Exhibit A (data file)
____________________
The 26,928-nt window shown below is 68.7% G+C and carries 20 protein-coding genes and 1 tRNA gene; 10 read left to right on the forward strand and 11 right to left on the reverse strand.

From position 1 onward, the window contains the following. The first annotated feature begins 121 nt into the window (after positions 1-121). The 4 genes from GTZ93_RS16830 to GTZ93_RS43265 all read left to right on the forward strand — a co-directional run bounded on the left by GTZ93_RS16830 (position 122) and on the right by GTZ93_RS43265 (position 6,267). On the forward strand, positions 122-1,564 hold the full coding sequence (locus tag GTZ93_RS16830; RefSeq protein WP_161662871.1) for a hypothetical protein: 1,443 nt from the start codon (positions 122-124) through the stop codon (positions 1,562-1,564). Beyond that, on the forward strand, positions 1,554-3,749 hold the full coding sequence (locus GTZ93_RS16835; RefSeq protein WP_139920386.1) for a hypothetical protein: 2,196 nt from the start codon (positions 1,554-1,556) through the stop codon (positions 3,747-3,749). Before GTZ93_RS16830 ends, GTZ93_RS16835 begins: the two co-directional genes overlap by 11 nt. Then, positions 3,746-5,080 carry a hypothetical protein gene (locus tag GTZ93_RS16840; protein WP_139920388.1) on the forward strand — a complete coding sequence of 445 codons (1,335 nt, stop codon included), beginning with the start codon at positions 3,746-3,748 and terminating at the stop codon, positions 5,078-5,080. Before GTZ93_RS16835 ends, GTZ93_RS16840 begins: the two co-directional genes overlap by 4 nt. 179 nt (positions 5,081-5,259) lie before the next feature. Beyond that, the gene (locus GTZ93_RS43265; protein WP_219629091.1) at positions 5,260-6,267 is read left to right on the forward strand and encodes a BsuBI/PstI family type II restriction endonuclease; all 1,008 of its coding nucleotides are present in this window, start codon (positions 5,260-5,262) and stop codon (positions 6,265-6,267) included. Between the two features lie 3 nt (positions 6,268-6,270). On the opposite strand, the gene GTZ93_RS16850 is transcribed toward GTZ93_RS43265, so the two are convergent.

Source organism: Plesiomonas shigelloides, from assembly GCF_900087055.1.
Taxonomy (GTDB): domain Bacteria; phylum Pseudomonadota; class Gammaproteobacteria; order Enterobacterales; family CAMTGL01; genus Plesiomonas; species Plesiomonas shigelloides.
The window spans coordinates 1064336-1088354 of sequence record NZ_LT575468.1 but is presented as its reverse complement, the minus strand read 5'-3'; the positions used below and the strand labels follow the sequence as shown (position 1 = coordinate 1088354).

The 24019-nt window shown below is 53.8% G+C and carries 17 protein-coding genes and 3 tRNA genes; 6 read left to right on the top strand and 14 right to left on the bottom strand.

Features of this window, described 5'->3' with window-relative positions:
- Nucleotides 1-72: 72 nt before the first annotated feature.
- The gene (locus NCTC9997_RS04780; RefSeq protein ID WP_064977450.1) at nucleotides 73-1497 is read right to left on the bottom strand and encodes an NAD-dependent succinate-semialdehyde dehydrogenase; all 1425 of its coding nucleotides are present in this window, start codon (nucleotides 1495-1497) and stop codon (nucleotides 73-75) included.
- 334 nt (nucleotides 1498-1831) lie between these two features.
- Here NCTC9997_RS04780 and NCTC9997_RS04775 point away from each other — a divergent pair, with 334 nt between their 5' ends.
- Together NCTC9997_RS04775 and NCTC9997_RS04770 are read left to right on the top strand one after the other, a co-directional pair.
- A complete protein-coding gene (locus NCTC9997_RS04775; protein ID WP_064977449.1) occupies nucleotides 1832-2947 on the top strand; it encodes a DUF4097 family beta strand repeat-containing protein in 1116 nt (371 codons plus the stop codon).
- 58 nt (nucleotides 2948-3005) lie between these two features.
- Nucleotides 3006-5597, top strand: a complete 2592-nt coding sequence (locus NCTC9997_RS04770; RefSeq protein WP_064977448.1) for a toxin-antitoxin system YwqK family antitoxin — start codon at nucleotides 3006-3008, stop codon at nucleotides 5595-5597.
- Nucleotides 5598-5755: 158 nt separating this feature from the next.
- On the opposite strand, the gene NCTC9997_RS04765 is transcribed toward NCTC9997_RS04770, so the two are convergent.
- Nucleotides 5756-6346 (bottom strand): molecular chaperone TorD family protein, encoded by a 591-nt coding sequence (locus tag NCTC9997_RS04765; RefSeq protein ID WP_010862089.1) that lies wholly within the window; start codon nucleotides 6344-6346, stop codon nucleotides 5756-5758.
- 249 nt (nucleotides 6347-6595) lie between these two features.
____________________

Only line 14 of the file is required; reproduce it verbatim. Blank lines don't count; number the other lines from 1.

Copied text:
- 58 nt (nucleotides 2948-3005) lie between these two features.